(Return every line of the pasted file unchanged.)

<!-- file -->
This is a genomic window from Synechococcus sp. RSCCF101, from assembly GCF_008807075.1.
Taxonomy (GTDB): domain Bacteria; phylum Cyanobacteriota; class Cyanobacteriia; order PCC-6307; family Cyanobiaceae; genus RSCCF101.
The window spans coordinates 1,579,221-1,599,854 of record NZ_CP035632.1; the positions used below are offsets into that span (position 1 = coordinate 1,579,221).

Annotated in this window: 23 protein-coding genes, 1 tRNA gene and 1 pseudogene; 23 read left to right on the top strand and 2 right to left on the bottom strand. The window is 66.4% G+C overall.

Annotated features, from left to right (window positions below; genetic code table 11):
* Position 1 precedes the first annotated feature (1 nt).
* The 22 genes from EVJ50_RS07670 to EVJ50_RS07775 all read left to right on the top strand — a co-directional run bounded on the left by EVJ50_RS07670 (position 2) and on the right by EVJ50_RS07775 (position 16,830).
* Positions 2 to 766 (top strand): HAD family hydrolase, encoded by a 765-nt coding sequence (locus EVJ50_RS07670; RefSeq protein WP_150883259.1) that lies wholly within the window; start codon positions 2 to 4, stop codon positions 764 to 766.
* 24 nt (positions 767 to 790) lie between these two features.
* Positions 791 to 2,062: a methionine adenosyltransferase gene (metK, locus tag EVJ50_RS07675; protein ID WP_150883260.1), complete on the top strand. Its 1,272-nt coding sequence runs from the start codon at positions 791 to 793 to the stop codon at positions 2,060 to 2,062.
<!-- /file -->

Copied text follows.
This is a genomic window from Synechococcus sp. RSCCF101, from assembly GCF_008807075.1.
Taxonomy (GTDB): domain Bacteria; phylum Cyanobacteriota; class Cyanobacteriia; order PCC-6307; family Cyanobiaceae; genus RSCCF101.
The window spans coordinates 1,579,221-1,599,854 of record NZ_CP035632.1; the positions used below are offsets into that span (position 1 = coordinate 1,579,221).

Annotated in this window: 23 protein-coding genes, 1 tRNA gene and 1 pseudogene; 23 read left to right on the top strand and 2 right to left on the bottom strand. The window is 66.4% G+C overall.

Annotated features, from left to right (window positions below; genetic code table 11):
* Position 1 precedes the first annotated feature (1 nt).
* The 22 genes from EVJ50_RS07670 to EVJ50_RS07775 all read left to right on the top strand — a co-directional run bounded on the left by EVJ50_RS07670 (position 2) and on the right by EVJ50_RS07775 (position 16,830).
* Positions 2 to 766 (top strand): HAD family hydrolase, encoded by a 765-nt coding sequence (locus EVJ50_RS07670; RefSeq protein WP_150883259.1) that lies wholly within the window; start codon positions 2 to 4, stop codon positions 764 to 766.
* 24 nt (positions 767 to 790) lie between these two features.
* Positions 791 to 2,062: a methionine adenosyltransferase gene (metK, locus tag EVJ50_RS07675; protein ID WP_150883260.1), complete on the top strand. Its 1,272-nt coding sequence runs from the start codon at positions 791 to 793 to the stop codon at positions 2,060 to 2,062.